An article made the rounds a while ago: Colleges Reinvent Classes to Keep More Students in Science

A lot of smart twitter folks had the same reaction I had: "duh."

Now, to be fair, at no point in my career have my techniques met with strong critique. No one has accused me of doing harm or doing less than what's required. But there's a stigma. You can feel it in professional development sessions. You're showing some veterans about how great it is to have kids talking to each other and figuring stuff out and they kind of scowl or find a way to tune out. They play along to be polite but you know 0% of what you discussed will make it back to their classroom.

And in these instances it comes back to the eternal straw man: we've GOT to prepare them for college.

No one stops to consider that college teaching is sub-par. Or that the environment is completely foreign to high school. Other than desks and books it's not the same thing. Around the time I saw this article a teacher from another campus was remarking about some college professors who were blown away by Bloom's Taxonomy, something engrained in high school PD for like, ever.

Why do most people lecture eternally? Because they do it in college. Why do most people give mountains of homework? Because they do it in college.

You know what else happens in college? Class sizes of 150. Three hours of "face" time a week. Learning for the sake of learning disappears. GPA becomes the only thing that matters. You give a student two opportunities to perform in 18 weeks and they're going to get desperate. You make a student a number on a list and they won't care about deceiving you. You find the right kids on a college campus and you can earn a master's degree in cheating. No one likes talking about that either. Now, the students I knew who relied on that sort of thing didn't last long, but essay mills are a thing.

You all had the bad professor. Sixth semester fluid mechanics for me. Fellow walks in and says what are your questions. None? Ok. Ninety minutes of reading overheads. Scolding us for not asking questions. Threatening to go faster. Whipping overheads every 15 seconds. Getting more disgruntled each time. A week later he told us that merely sitting there complacently for an entire semester will earn us a C. I got a B in the class, and I know nothing about fluid mechanics (my exam grades were all less than 50%). Nothing he did inspired me to care one iota about his material. Said professor had several prestigious teaching awards to his name because, of course.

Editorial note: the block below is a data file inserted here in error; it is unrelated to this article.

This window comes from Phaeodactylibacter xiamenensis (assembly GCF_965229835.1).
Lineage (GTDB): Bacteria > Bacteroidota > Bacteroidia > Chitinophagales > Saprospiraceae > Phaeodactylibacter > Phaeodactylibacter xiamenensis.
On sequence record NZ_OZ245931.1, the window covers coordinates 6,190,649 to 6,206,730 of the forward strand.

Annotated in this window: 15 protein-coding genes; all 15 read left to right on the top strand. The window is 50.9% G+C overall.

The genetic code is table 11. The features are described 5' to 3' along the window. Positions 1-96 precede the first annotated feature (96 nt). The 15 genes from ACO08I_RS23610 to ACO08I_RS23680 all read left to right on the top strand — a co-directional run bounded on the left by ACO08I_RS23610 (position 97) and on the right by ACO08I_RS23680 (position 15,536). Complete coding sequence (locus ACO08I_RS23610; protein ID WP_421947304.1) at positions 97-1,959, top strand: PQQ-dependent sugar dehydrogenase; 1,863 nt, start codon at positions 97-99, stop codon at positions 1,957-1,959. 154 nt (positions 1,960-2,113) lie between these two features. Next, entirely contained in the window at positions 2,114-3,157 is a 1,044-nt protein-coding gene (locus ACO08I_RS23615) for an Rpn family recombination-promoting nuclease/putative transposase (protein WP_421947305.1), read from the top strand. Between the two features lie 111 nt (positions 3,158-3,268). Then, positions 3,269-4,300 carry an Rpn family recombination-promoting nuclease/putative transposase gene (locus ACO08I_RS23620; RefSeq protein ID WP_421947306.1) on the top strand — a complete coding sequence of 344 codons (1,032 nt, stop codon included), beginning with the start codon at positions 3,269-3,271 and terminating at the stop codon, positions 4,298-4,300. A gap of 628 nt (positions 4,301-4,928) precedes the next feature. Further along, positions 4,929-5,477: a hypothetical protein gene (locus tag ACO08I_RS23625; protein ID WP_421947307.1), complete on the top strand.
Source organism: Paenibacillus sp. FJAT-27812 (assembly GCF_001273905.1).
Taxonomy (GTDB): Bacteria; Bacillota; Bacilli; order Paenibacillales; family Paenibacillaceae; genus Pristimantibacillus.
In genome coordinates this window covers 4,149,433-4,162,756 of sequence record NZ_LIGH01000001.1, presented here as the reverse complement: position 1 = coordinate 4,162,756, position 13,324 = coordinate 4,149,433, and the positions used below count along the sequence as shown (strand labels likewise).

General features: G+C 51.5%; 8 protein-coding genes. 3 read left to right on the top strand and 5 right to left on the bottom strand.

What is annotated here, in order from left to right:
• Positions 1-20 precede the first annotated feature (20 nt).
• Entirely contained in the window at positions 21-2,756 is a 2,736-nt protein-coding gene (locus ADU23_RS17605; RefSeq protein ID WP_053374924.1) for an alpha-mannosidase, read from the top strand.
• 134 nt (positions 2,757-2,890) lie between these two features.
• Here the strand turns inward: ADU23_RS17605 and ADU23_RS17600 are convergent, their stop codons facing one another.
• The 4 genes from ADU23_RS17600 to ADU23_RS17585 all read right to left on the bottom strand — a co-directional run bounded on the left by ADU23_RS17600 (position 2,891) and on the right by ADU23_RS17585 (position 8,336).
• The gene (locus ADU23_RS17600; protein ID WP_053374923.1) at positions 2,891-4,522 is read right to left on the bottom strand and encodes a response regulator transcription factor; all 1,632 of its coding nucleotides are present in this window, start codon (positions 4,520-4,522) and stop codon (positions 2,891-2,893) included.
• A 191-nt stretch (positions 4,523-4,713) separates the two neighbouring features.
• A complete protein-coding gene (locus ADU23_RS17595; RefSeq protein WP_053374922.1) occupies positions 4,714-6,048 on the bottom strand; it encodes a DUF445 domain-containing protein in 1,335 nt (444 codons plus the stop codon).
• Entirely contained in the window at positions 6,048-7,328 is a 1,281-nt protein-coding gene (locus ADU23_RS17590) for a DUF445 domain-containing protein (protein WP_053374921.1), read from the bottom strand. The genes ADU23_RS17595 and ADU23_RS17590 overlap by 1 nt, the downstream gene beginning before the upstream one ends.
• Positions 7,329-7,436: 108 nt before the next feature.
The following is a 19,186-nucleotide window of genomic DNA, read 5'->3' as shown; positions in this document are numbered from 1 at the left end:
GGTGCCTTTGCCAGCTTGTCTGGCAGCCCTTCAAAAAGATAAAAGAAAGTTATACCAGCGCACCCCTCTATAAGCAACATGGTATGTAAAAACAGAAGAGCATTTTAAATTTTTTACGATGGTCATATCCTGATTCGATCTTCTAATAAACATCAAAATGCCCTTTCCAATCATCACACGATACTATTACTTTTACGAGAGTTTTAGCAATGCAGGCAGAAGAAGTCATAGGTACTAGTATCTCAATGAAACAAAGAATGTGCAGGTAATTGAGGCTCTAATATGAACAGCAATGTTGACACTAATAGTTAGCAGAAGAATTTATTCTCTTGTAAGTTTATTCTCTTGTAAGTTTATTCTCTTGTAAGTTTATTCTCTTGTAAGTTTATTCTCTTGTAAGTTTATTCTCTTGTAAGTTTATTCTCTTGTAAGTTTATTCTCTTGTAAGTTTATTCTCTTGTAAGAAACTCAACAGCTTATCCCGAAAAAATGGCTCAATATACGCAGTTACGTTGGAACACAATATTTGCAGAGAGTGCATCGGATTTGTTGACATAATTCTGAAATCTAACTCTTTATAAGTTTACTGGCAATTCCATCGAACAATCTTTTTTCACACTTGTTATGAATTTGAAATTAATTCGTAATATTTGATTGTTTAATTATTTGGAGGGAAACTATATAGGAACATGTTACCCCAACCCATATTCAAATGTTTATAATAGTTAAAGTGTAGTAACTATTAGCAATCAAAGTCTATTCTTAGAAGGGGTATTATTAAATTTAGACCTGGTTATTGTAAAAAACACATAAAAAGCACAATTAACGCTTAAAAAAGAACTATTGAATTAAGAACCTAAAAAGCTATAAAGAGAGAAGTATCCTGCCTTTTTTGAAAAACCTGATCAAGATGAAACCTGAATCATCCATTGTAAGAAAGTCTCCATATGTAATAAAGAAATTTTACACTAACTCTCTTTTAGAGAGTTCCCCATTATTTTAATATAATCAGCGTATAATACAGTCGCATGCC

It was anomaly, and I had plenty of good instructors. But c'mon, THAT's allowed to happen? That's what everyone was trying to prepare me for?

Why in the world should I do anything like a college professor? I know all of my students by name. I see them five hours a week, every day of the week. I ask them to perform dozens of times and watch them grow from feedback. They produce something every day. There's no need to offload the instruction into a daily pile of homework. Final exams are meaningless to me, because I've watched a student every day for months, I don't need some high stakes 80 question test to tell me if they learned anything.

If a university lecture hall forms the basis for your high school classroom culture, go visit a lecture hall and update your memories.

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AuthorJonathan Claydon